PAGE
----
Urologist Arnold Bullock at Christian Hospital

Urology

Arnold Bullock, MD, is a leader in the treatment of men’s health conditions at Christian Hospital. In 2019, Christian Hospital recognized Bullock as a Physician of the Year for his compassion, commitment and expert knowledge in innovative technologies and therapies. Bullock extends his practice beyond the clinic by visiting local churches and community partners in North St. Louis. Working with Siteman Cancer Center’s Program for the Elimination of Cancer Disparities (PECaD), Bullock educates the public on the importance of cancer screening. “PECaD addresses the needs of a medically underserved population,” Bullock says. “Studies have shown the importance of grassroots efforts and community participation in reducing cancer disparities.”


Building on a Legacy

Justin Sacks, MD, MBA, joins the department as Shoenberg Professor and Division Chief of Plastic and Reconstructive Surgery. Sacks comes to Washington University from Johns Hopkins School of Medicine, where he was Vice-Chair of Clinical Operations and Director of Oncological Reconstruction.

With the introduction of new faculty and expansion of clinical programs, Sacks aims to build on the legacy of the Division of Plastic and Reconstructive Surgery. His predecessor, Susan Mackinnon, MD, revolutionized the field of peripheral nerve transfer. Previous chiefs of the division are among the founding figures of plastic and reconstructive surgery. Sacks describes a plastic surgeon’s role as providing the best possible head-to- toe care to all patients in a multidisciplinary setting. To fulfill this role, the division is growing and offering new opportunities for patient care.

The division has established a multidisciplinary lymphedema surgery program, amassing expertise from radiology, physical/occupational therapy, lymphatic medicine, imaging, surgical oncology and plastic and reconstructive surgery. Sacks and Rachel Anolik, MD, who completed a plastic surgery residency at Duke and microvascular and reconstructive fellowship at Memorial Sloan Kettering, provide comprehensive care for lymphedema patients, from diagnosis to advanced imaging and surgical treatment.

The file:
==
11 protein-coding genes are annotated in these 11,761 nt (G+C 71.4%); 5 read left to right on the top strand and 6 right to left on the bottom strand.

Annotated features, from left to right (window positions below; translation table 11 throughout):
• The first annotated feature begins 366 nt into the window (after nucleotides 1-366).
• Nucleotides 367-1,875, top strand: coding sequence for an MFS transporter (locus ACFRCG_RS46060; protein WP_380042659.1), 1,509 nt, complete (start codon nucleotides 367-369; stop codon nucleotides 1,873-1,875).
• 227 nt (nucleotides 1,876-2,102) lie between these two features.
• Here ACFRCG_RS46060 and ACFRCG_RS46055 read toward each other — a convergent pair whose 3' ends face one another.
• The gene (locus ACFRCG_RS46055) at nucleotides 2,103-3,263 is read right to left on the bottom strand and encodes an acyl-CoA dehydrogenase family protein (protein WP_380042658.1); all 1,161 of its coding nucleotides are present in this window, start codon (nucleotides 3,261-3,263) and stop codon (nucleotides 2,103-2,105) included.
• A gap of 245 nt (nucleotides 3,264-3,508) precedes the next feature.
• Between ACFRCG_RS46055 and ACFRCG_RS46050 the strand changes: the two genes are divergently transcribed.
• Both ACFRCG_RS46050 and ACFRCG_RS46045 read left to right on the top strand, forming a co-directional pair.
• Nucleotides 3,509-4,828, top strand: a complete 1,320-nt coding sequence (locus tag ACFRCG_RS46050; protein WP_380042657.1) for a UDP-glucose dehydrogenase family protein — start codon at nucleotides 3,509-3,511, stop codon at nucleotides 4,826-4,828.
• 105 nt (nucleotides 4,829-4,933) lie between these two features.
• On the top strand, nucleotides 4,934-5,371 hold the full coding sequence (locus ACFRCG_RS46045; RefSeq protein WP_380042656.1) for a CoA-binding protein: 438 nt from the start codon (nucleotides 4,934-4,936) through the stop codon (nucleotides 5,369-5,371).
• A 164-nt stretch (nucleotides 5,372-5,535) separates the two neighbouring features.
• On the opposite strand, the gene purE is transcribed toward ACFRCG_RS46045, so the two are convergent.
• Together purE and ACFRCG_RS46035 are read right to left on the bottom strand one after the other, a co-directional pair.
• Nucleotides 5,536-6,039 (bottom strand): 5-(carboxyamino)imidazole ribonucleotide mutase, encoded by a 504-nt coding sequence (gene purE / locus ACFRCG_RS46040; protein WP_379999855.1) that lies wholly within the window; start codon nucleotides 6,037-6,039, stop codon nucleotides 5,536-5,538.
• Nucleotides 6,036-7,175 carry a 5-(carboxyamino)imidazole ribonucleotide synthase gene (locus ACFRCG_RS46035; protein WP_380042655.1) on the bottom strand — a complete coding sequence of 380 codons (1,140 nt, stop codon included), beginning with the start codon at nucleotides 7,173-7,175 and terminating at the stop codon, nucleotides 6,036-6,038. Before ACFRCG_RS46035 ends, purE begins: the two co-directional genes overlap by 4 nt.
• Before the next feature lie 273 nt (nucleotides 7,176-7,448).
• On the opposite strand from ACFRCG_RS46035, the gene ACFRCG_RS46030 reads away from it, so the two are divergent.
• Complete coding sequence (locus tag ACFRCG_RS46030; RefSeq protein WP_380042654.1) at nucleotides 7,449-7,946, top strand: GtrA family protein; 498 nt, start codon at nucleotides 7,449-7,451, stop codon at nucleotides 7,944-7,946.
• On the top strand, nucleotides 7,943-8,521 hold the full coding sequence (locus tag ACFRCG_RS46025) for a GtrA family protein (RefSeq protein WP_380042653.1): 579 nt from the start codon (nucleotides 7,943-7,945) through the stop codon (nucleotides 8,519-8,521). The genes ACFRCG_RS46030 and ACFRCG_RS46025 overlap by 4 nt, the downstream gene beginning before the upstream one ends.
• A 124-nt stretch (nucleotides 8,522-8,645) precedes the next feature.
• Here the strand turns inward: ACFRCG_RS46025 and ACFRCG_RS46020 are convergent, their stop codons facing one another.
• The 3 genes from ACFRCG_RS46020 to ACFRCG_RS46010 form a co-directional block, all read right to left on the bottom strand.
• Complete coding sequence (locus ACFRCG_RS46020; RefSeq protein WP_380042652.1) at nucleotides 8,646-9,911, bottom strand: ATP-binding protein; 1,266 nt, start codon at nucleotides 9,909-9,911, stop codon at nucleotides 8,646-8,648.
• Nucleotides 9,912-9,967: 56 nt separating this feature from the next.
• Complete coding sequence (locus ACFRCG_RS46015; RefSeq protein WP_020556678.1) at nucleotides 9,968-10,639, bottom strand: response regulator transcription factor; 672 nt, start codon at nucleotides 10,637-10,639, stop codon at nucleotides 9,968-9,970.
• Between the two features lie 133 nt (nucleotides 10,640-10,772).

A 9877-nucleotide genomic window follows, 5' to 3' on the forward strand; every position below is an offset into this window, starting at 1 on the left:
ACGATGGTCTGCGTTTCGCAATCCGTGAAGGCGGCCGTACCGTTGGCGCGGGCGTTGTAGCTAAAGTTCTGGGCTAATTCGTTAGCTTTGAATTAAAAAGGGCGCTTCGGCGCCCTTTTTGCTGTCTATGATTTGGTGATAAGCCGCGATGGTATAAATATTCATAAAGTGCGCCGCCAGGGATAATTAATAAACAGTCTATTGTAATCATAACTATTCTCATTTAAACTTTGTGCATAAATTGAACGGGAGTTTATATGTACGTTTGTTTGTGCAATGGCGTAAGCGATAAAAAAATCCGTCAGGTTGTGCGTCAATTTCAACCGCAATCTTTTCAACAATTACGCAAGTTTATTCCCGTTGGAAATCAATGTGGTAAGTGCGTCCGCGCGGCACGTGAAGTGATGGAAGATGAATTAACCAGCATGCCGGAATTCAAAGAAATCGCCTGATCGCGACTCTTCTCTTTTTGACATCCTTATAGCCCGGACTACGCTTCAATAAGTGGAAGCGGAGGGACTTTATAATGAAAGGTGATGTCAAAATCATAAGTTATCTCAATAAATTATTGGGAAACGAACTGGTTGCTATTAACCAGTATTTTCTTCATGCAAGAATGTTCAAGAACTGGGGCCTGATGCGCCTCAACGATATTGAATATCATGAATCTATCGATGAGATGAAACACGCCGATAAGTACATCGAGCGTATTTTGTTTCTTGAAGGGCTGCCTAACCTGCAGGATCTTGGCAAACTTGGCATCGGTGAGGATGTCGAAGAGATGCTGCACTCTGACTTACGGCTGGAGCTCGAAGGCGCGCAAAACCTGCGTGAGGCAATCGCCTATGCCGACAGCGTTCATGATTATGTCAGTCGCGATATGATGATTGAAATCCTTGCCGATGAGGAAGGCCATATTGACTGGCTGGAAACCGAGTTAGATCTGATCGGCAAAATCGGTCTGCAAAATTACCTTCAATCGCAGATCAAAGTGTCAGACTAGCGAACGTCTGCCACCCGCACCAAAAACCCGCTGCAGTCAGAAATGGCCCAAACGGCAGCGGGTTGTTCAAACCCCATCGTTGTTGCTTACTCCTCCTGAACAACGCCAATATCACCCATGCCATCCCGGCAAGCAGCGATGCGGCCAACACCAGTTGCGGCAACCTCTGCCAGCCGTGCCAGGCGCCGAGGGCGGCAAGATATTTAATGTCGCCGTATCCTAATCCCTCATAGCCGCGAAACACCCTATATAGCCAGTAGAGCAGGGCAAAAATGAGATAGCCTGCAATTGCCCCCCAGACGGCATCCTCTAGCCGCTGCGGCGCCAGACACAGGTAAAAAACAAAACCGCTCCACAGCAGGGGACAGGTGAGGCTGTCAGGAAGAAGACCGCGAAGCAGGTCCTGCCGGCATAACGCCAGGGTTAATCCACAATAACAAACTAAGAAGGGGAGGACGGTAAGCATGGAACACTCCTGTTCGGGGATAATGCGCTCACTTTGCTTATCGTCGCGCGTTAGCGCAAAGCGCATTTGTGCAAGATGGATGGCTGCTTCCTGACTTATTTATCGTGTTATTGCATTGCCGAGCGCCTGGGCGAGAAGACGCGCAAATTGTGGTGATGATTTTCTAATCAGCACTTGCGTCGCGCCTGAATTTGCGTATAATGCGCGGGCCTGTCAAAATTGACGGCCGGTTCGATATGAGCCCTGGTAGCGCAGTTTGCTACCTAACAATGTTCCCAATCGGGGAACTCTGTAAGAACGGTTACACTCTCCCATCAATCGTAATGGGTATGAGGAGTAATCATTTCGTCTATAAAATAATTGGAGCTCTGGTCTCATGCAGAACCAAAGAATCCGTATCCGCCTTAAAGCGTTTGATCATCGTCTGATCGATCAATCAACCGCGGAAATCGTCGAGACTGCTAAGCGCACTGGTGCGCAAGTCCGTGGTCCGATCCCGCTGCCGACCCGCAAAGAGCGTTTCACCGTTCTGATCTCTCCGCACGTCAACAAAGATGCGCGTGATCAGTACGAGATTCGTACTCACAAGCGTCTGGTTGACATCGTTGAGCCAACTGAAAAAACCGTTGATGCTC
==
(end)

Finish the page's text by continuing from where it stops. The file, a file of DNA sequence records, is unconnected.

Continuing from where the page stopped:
Kelly Currie, MD, brings expertise in hand, upper extremity and limb preservation surgery to community practice at Christian Hospital. Currie leads the charge in ensuring that access to quality reconstructive surgery is available to North St. Louis. She works alongside Sacks and John Felder, MD, in collaboration with Acute and Critical Care Surgery (ACCS) and Vascular Surgery to preserve the limbs of peripheral vascular disease patients, who might otherwise require amputation. Grant Bochiccio, MD, MPH, Chief of ACCS, and John Kirby, MD, provide expertise in wound care, while Patrick Geraghty, MD, J. Westley Ohman, MD, and
Luis Sanchez, MD, Chief of Vascular Surgery, restore circulation to targeted anatomy. This limb preservation program takes a truly coordinated approach rarely seen in treating patients with debilitating conditions such as diabetic foot ulcers.

Amy Kells, MD, PhD, who has extensive training in hand and microsurgery, is expanding access to extremity surgery in community practice at Barnes-Jewish St. Peters Hospital and Alton Memorial Hospital. Kells brings expertise in clinical care and research on MRI neurography, a developing imaging modality for use in a wide variety of clinical settings of nerve injury and pathology.

Dennis Nguyen, MD, MS, who completed a plastic and reconstructive surgery residency at Washington University, brings his expertise in general adult craniofacial reconstruction. An additional program he is helping develop is facial contouring procedures—part of the division’s gender affirming surgery program, which includes both top and bottom surgery. Partnership between Alison Snyder-Warwick, MD, and urologic surgeon Gino Vricella, MD, expands gender affirming surgery at Washington University to include female-to- male and male-to-female bottom surgery.

The ongoing efforts of the division, as well as the introduction of new faculty and clinical programs, reinforces the vision Sacks has for the future of plastic and reconstructive surgery as a truly head-to-toe surgical specialty.